Who is the Greatest of All Time? It’s a question that fans of each sport ask every now and again when a transcendent star comes along.
For tennis fans, this question has always been decided by who has the most Grand Slam titles. In the NBA Michael Jordan is considered the “GOAT”, despite the fact that he “only” has six titles. In golf, there are only two acceptable answers, and only one if you’re not a Tiger Woods fan. In the MLB, the steroid era has clouded the question. In hockey, there’s only one correct answer: The Great One. However, in tennis there now may be two acceptable answers.
In the French Open Final earlier this morning (and yes, I woke up at 6 AM to watch it) Rafael Nadal took down Novak Djokovic 3-6, 7-5, 6-2, 6-4 to claim his 9th title at Roland Garros. While the match wasn’t particularly awe inspiring, what it represents is.
Nadal now has 14 Grand Slam title, which tied him for second all-time with Pete Sampras. He has 9 French Open titles, in 10 years no less, which is two more victories at any Grand Slam than any other tennis player in history. His career record at Roland Garros? How about 66-1. His lone loss at the French came in 2009 to Robin Soderling. That was 35 matches and 1,833 days ago.
Ok, so it’s clear that Nadal is the best clay court player that has ever graced the earth. That much is clear, not only by his titles, but his 90-1 record in best-of-five clay-court matches.
But the question remains: Is he the greatest tennis player to ever live?
In my mind there are now only two acceptable answers: Nadal and his long time nemesis/counterpart/fellow savant Roger Federer. Federer’s sand is slipping out of his hour glass; however, he holds the most Grand Slam titles of any player ever with 17. For most of the 2000’s he was the most dominant force in tennis and displayed an aptitude for the big stage previously unknown to the game. Not only does Federer have the most Grand Slams ever, but he holds the following records:
- Most GS titles (17)
- Most GS finals total (24)
- Consecutive GS Finals Appearances (10)
- Consecutive GS Semifinal appearances (23)
- Consecutive GS Quarterfinal appearances (36)
All of this is to say that Federer is the gold standard of tennis, not only in this era, but of all-time. Federer will forever be remembered for his domination of the sport, but he will also be remembered as an artist. No one has ever played tennis the way that Federer has. His ground strokes are picture perfect, his creativeness is off the charts, and his ability to close is up there with the greats in history of sports.
However, when Rafael Nadal came on the scene in 2004 the tide began to shift. Nadal’s athleticism changed the way tennis was played. He’s ferocious, to the point of almost being demonic. He has an flair for the dramatic unknown to the game. He’s a baller. Most of all, he’s a dominant champion. Basically, if you took Russell Westbrook’s mentality, put it into Kobe Bryant’s body, and gave him Bill Russell’s mind you would have Rafa Nadal.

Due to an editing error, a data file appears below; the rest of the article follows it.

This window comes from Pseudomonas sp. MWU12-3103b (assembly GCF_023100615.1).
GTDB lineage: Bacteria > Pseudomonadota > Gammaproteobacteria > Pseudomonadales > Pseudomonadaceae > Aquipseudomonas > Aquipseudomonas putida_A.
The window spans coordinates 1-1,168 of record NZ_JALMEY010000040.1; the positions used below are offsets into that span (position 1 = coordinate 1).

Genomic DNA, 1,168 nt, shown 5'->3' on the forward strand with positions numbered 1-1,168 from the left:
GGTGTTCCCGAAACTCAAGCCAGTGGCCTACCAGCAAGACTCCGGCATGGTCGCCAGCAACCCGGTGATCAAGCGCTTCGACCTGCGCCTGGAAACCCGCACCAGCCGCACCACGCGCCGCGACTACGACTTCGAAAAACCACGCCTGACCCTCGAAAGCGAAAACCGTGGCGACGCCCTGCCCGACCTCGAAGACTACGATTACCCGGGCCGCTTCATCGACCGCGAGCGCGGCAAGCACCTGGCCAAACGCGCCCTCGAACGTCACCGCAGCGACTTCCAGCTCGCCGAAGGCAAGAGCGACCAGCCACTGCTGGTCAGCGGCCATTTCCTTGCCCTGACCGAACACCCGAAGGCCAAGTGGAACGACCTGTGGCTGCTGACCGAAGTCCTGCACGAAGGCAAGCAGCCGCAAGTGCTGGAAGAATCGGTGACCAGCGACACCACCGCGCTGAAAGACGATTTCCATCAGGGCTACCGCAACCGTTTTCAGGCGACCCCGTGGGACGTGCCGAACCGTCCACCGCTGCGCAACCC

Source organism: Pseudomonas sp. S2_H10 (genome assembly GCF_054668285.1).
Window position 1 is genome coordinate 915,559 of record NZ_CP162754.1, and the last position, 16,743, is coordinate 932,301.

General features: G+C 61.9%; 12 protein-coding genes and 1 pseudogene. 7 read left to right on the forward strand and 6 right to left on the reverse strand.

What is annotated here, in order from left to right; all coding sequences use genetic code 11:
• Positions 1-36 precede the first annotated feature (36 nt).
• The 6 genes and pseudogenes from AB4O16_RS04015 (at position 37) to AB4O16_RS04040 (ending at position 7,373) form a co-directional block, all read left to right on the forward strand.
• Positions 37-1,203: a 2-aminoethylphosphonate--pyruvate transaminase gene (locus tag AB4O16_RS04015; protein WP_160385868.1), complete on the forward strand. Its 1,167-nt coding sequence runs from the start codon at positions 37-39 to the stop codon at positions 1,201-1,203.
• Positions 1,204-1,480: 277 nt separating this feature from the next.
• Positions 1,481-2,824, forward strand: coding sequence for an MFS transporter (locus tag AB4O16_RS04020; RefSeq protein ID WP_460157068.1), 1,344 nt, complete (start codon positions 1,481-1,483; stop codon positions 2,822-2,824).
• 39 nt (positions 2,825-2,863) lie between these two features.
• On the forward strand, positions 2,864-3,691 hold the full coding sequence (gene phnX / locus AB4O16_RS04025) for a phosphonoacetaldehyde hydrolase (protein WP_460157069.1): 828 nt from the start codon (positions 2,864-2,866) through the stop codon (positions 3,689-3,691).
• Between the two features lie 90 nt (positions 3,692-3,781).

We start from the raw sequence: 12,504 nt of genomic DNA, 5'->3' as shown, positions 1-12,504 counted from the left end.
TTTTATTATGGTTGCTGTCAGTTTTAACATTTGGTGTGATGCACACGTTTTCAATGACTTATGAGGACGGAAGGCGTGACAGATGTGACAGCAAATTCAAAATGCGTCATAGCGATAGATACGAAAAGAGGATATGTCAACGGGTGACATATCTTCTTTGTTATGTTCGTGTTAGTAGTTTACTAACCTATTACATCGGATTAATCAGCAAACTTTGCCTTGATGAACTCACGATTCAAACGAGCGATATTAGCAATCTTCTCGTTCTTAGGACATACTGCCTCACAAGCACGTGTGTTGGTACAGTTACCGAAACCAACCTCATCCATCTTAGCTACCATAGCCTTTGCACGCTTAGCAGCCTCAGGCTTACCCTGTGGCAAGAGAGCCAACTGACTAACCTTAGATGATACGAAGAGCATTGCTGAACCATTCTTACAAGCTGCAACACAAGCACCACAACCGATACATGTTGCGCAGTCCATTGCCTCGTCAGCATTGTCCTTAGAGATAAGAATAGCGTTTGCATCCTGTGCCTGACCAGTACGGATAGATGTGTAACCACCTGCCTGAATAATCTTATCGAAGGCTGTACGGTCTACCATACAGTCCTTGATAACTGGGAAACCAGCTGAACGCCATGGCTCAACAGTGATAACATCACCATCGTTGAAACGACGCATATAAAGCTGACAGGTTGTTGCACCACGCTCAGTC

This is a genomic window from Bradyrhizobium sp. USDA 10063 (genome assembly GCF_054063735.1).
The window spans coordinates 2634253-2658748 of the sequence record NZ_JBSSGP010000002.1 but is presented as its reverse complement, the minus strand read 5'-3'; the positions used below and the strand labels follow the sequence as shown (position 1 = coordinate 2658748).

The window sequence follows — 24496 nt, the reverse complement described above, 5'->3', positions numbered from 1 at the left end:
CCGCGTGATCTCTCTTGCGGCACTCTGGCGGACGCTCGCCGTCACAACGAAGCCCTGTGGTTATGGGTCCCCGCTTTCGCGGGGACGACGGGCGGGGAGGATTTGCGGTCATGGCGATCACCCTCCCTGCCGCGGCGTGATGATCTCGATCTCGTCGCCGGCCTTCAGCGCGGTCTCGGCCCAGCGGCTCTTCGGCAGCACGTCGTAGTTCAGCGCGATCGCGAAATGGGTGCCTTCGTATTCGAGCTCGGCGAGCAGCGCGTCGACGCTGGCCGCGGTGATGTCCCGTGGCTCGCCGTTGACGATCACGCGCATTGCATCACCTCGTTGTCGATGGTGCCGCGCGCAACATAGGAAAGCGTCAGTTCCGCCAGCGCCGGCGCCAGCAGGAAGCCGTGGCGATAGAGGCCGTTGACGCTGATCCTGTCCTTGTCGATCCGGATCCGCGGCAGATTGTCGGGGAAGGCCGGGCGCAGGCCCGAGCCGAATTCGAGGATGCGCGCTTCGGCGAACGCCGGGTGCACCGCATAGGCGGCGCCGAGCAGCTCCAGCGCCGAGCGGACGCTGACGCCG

Lob and Smash
He’s also the villian. For a lot of tennis fans, Nadal is like The Joker to Federer’s Batman. However, for fans like me, he’s more like Superman. He’s like the Mia Hamm to Michael Jordan in the infamous Nike commercial, which is to say “Anything you can do, I can do better”.
While Roger Federer may be considered by most to be the best tennis player ever, Nadal owns a 23-10 career record against him. Nadal is 13-2 against Federer on the clay, 9-6 on hard courts, and 1-2 against him on grass. While he’s only one once against Federer on grass, that one was worth one million. That would be the epic and infamous 2008 Wimbledon Final. In that final, which was the last of 8 consecutive French and Wimbledon finals they played against one another (a record), Nadal outlasted Federer 6-4, 6-4 , 6-7, 6-7, 9-7 in a match that is rightly considered to be the best tennis match of all-time.
Nadal and Federer are one of three men to ever complete the career Grand Slam, along with Andre Agassi. It’s almost as impossible to separate them historically as it is to compare their games. So how do you come to a decision on who is the best ever? Is there a discount for Nadal because he’s won the majority of his 14 majors on one surface, or does that enhance his legacy? Is Federer the greatest of all-time simply because he’s been around longer or is he truly the best?
I don’t know where you stand, but I assume you’re somewhere on the fence. You should be. It’s an impossible question to answer, and it’s one that is getting tougher every time Nadal flicks his incredible wrist for a winner.
The correct answer, for now, is that there is no good answer. Both can lay claim to the title. Federer has more titles, but Nadal is 28 and may well pass Club Fed in the next couple of years. Federer played a more beautiful game, while Nadal dominated and frustrated his opponents more than any other player in history. This question simply isn’t a matter of who won more matches against the other or who has more Grand Slams. It’s more complex than that, as it should be.
History and statistics will ultimately decided who the greatest of all-time is. However, for now, I’m on the fence. You could convince me to sway either way. But as time goes on, don’t be surprised if Rafael Nadal tears Federer’s stake out of the ground and claims the title all to himself.